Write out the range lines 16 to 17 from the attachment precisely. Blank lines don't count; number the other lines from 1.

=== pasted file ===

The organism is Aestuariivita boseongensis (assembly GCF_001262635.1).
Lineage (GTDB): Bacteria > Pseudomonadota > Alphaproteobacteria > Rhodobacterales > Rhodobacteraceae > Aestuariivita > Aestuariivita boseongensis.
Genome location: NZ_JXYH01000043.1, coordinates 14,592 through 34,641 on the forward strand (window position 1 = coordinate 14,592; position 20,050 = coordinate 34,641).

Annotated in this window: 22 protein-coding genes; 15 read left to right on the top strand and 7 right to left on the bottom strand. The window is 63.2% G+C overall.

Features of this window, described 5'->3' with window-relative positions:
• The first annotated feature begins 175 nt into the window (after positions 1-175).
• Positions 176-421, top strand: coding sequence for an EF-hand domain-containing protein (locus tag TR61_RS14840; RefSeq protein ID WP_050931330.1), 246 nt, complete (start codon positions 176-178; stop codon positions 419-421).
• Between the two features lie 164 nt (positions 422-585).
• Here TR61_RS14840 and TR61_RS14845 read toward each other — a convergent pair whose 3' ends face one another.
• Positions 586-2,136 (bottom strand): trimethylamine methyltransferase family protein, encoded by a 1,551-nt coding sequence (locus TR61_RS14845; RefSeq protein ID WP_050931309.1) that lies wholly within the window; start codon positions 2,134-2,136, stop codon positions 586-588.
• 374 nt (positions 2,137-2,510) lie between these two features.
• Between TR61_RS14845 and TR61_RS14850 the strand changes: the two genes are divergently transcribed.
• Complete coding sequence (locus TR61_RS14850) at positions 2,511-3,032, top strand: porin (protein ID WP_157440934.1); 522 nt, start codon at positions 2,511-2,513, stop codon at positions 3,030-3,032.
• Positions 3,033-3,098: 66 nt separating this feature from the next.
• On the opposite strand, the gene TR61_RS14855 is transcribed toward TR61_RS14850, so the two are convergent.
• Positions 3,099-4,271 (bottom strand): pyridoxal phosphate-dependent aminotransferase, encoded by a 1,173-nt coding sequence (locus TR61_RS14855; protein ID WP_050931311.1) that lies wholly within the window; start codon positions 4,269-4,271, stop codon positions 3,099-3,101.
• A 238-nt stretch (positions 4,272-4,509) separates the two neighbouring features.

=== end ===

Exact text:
• Positions 3,099-4,271 (bottom strand): pyridoxal phosphate-dependent aminotransferase, encoded by a 1,173-nt coding sequence (locus TR61_RS14855; protein ID WP_050931311.1) that lies wholly within the window; start codon positions 4,269-4,271, stop codon positions 3,099-3,101.
• A 238-nt stretch (positions 4,272-4,509) separates the two neighbouring features.